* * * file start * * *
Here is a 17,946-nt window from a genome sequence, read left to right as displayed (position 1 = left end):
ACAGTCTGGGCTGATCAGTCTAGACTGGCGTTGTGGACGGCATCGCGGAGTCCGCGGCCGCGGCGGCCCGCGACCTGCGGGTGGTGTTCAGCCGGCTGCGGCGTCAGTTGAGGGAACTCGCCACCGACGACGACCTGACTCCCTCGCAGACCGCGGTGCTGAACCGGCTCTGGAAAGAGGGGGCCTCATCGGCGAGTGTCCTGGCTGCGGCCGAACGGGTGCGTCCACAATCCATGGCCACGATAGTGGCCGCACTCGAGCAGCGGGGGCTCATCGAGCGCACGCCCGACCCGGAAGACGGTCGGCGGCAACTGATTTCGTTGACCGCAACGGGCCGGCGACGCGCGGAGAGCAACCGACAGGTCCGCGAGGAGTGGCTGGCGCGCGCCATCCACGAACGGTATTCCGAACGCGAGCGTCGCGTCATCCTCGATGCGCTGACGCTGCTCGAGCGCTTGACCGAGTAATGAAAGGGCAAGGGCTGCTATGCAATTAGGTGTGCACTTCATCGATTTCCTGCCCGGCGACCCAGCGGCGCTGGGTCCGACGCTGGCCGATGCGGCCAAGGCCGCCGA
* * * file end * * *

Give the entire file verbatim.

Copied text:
Here is a 17,946-nt window from a genome sequence, read left to right as displayed (position 1 = left end):
ACAGTCTGGGCTGATCAGTCTAGACTGGCGTTGTGGACGGCATCGCGGAGTCCGCGGCCGCGGCGGCCCGCGACCTGCGGGTGGTGTTCAGCCGGCTGCGGCGTCAGTTGAGGGAACTCGCCACCGACGACGACCTGACTCCCTCGCAGACCGCGGTGCTGAACCGGCTCTGGAAAGAGGGGGCCTCATCGGCGAGTGTCCTGGCTGCGGCCGAACGGGTGCGTCCACAATCCATGGCCACGATAGTGGCCGCACTCGAGCAGCGGGGGCTCATCGAGCGCACGCCCGACCCGGAAGACGGTCGGCGGCAACTGATTTCGTTGACCGCAACGGGCCGGCGACGCGCGGAGAGCAACCGACAGGTCCGCGAGGAGTGGCTGGCGCGCGCCATCCACGAACGGTATTCCGAACGCGAGCGTCGCGTCATCCTCGATGCGCTGACGCTGCTCGAGCGCTTGACCGAGTAATGAAAGGGCAAGGGCTGCTATGCAATTAGGTGTGCACTTCATCGATTTCCTGCCCGGCGACCCAGCGGCGCTGGGTCCGACGCTGGCCGATGCGGCCAAGGCCGCCGA